Create this seasonal treat – no baking required!
Icebox cake is a dessert classic with a lovely presentation and very little effort required. If you don’t have a lot of time on your hands this holiday season or hate to bake, this ginger version of icebox cake is your answer. The Ginger Icebox Cake makes a great fall flavor-inspired dessert for a holiday meal. Even better, it’s a lighter follow-up to a big meal than pie!
Traditionally icebox cake is made with thin chocolate wafers layered between fresh whipped cream, which is then left in the refrigerator overnight for the cookies to soften. You can make a large, cake-sized version or lay it on its side like a log, but I prefer to stack them about 5 or 6 cookies high and then frost the outside, for individualized portions. When you cut into it, it looks like a teeny little layer cake!
Ginger Icebox Cake
• 1 package (5 oz.) of thin ginger wafer cookies
• 8 oz. heavy whipping cream
• 1 tbsp sugar
• 1 tsp Spice Station’s Something Sweet Autumnal Blend or Pumpkin Pie Spice
• 1/2 tsp vanilla paste or extract
• Clove sugar, for sprinkling (optional)
Note: Eight ounces of heavy whipping cream makes just enough for six mini cakes, so if you anticipate some taste testers invading your kitchen or any potential for mishaps, go ahead and make a double batch. Homemade whipped cream is always great to have on hand for the pies!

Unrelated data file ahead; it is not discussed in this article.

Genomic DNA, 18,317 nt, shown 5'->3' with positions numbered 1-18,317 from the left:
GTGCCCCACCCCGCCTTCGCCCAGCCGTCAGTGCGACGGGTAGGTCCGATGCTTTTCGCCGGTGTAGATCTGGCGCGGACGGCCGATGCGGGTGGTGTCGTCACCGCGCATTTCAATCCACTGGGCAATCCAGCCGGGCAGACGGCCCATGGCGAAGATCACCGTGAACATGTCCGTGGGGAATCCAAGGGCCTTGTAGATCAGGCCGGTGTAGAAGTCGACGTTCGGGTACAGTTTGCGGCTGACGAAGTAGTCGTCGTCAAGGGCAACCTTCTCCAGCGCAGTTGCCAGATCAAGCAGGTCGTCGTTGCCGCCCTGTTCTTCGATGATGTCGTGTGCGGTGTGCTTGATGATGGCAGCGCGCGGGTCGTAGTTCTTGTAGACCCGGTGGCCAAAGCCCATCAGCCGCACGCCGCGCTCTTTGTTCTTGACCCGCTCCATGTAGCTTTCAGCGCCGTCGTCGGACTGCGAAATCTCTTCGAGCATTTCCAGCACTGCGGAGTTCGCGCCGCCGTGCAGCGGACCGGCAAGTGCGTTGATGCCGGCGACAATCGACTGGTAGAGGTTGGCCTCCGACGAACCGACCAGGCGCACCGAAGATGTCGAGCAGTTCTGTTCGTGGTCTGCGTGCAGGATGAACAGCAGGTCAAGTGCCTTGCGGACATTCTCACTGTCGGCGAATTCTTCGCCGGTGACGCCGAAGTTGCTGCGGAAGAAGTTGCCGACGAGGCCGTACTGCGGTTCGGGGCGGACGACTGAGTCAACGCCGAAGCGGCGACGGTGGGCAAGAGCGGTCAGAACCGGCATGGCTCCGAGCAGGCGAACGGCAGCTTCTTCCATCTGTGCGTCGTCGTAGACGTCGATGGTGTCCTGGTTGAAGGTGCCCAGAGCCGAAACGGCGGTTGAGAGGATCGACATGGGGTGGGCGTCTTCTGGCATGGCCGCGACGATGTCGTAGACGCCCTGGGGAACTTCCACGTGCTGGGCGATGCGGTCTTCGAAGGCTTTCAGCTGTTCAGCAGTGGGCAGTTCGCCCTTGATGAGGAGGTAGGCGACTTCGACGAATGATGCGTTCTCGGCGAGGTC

1. Unwrap the ginger wafers and pull out the broken bits. (Eat them to ensure that the cookies are safe for consumption.) Set aside.
2. Pour heavy whipping cream, sugar, spice, and vanilla into a large bowl. Beat on high with a hand mixer until peaks start to form, approximately 2 minutes.
Tip: If you haven’t made homemade whipped cream before, a good test is to shut the mixer off and pull some up and out of the bowl. If nothing drips, your whipped cream is ready. Welcome to a whole new world of using the good stuff!
3. Frost the top of a wafer with an even layer of whipped cream. You don’t have to be stingy, but if you use too much the cookie flavor gets lost in the mix. Frost another cookie and set on top of the first one. Repeat until you have a little tower 6 wafers high.
4. Place the wafer tower on the palm of your hand and frost the sides, filling in any gaps between the wafers. This part is messy. There’s no avoiding it. Even if you frost it on a plate, your plate will be messy. Sacrifices must be made in the name of deliciousness.
5. Gently set your mini cake into a cake pan that has a lid. Repeat with the rest of the wafers.
6. Sprinkle the top with clove sugar, or if you are really fancy, you can use a stencil and sprinkle a design with cocoa powder on top.
7. Cover your pan and refrigerate overnight, or for at least 8 hours to soften the cookies.
Note: The Ginger Icebox Cake can be made up to two weeks ahead of time and stored in the freezer. Just take it out about an hour before serving to let the icebox cakes unthaw.
Readers – what are your favorite no-bake desserts?